91,000+ patients on trolleys so far this year

This figure is 95% higher than a decade ago
  • Deborah Condon

The number of patients left waiting on hospital trolleys during the first 11 months of this year was 95% higher than the same period a decade ago, the Irish Nurses and Midwives Organisation (INMO) has said.

According to its latest ‘Trolley/Ward Watch' figures, 91,147 patients were left waiting on trolleys between January and November of this year compared to 46,853 during this period in 2007.

This also marks a 6% increase when compared with the first 11 months of last year.

However, the news is not all bad. Last month's trolley figures were 7% lower than November 2016 - 8,688 compared to 9,306 last year. But some hospitals still had major problems, with University Hospital Limerick almost hitting the 900-mark last month.

The figures show that the hospitals with the highest number of patients on trolleys in November were:
-University Hospital Limerick (878)
-University Hospital Cork (651)
-University Hospital Waterford (624)
-University Hospital Galway (539)
-Letterkenny General Hospital (502)

The worst hit Dublin hospital was Tallaght Hospital with 451 patients on trolleys.

The INMO noted that last month, of the 8,688 patients left waiting on trolleys, 2,476 of these were placed on trolleys/extra beds in inpatient wards. The organisation insisted that placing extra patients on understaffed inpatient wards ‘is not an appropriate or effective response to the continuing overcrowding crisis'.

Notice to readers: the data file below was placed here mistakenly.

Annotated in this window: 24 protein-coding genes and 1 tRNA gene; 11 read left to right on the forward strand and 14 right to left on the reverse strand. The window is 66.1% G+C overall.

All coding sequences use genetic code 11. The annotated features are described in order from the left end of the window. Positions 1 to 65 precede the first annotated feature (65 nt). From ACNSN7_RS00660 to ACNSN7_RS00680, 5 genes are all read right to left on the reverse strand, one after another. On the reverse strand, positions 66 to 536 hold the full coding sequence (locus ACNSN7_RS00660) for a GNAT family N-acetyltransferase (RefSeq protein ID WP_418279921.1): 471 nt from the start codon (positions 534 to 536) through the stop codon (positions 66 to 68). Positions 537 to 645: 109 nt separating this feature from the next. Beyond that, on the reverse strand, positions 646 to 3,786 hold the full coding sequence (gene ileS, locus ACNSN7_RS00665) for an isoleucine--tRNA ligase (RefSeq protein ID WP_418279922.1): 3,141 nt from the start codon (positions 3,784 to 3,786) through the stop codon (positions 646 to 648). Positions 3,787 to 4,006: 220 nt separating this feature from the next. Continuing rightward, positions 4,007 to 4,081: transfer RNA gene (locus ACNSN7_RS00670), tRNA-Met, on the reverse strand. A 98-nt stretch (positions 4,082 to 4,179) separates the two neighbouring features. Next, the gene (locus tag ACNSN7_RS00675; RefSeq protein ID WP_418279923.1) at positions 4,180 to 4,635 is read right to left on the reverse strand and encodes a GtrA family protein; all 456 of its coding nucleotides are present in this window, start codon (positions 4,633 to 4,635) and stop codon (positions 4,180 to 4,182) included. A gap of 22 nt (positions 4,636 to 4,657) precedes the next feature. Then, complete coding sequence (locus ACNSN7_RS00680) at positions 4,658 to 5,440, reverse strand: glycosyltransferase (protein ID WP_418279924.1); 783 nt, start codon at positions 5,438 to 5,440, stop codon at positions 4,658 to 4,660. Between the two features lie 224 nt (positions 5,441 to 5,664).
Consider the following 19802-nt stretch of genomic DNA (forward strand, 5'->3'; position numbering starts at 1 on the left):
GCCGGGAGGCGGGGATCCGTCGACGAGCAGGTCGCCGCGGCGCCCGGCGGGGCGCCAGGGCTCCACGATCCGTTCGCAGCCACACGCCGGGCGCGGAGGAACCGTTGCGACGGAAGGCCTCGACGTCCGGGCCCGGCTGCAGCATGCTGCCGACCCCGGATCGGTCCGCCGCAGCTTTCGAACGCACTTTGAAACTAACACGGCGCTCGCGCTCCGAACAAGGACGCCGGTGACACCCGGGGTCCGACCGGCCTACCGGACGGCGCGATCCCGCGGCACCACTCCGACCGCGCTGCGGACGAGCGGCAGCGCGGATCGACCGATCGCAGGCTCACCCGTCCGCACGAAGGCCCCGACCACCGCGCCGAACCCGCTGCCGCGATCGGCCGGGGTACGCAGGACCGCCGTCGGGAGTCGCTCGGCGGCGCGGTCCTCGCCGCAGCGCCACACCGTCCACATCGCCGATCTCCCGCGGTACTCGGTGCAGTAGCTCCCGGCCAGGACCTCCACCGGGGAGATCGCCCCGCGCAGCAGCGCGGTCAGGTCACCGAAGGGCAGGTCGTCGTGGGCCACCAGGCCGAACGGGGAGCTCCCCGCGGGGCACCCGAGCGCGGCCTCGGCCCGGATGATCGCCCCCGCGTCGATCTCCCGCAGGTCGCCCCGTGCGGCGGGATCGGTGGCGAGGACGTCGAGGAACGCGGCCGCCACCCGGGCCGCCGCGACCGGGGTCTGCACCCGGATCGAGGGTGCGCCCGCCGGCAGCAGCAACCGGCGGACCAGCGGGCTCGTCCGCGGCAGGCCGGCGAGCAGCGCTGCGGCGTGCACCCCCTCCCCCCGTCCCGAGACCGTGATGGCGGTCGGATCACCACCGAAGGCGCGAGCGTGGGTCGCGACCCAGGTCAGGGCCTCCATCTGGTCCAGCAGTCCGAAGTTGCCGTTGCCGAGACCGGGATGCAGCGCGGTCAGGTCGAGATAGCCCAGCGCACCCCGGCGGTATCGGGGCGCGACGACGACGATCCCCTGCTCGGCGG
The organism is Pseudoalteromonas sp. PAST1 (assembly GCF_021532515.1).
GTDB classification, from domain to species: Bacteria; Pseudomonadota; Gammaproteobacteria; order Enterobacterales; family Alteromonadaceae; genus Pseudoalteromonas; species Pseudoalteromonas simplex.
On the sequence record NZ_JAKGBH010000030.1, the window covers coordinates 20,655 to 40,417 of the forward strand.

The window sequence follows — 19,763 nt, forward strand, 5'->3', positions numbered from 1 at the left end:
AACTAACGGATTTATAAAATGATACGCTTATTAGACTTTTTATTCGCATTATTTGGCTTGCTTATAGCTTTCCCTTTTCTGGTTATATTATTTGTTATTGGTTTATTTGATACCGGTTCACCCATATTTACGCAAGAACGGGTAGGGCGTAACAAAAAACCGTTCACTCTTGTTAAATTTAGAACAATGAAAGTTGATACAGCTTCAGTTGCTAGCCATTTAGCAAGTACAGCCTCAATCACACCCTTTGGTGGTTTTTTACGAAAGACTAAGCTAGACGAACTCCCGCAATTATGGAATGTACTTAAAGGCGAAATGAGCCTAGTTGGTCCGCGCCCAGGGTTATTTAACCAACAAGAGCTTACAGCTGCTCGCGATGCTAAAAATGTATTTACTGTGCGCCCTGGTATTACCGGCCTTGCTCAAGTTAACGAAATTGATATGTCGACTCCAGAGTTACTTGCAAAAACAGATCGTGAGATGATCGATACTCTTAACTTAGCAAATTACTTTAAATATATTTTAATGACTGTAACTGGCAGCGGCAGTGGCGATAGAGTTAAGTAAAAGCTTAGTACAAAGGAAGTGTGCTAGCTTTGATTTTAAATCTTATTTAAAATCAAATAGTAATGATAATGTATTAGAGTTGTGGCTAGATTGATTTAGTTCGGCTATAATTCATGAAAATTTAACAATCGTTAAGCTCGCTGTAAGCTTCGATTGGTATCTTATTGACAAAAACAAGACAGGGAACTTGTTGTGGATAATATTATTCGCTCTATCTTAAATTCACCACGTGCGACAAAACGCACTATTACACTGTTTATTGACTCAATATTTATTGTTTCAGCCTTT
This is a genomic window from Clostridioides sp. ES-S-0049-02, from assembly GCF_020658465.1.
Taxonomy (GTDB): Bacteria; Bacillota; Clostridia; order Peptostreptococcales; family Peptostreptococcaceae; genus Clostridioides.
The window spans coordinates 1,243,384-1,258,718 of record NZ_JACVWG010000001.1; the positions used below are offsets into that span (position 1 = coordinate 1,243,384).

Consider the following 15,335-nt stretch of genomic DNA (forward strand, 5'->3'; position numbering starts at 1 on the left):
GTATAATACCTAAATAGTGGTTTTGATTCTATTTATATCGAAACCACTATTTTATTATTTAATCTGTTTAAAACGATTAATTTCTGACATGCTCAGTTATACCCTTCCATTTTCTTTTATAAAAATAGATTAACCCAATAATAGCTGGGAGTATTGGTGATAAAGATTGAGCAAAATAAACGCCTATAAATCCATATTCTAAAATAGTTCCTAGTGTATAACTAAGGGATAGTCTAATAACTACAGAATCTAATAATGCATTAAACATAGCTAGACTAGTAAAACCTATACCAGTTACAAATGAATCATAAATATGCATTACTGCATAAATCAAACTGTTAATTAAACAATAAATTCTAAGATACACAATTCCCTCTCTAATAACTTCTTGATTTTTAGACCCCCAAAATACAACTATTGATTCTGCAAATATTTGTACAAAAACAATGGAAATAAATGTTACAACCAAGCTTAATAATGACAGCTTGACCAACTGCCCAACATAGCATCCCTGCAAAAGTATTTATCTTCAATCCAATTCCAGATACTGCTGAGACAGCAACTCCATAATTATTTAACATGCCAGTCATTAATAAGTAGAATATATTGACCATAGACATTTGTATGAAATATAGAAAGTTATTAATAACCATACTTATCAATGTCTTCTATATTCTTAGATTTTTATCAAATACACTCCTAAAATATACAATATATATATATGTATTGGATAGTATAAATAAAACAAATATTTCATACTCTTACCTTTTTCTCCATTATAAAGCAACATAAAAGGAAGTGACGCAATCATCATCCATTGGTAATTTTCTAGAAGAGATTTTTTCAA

"Overcrowding wards simply compromises the care of all patients on that ward, as these wards are already short staffed, resulting in essential patient care being delayed or left undone (missed care). Overcrowded wards are also contrary to best practice and increase the risk of cross-infection between patients," it said.

INMO general secretary, Liam Doran, described this increase of patients on inpatient wards as ‘most disturbing'.

"It suggests hospital management are increasingly repeating the mistakes of the past. Overcrowding wards have never solved the problem of hospital overcrowding. This will only be done through additional acute beds," he said.

The Emergency Department (ED) Taskforce is due to meet on December 7 and the INMO will be seeking confirmation that hospitals are allowed to undertake certain measures to help tackle this crisis, including opening all available beds and introducing incentivised recruitment/retention packages to ensure additional nursing staff are employed to deal with the high demand.

 

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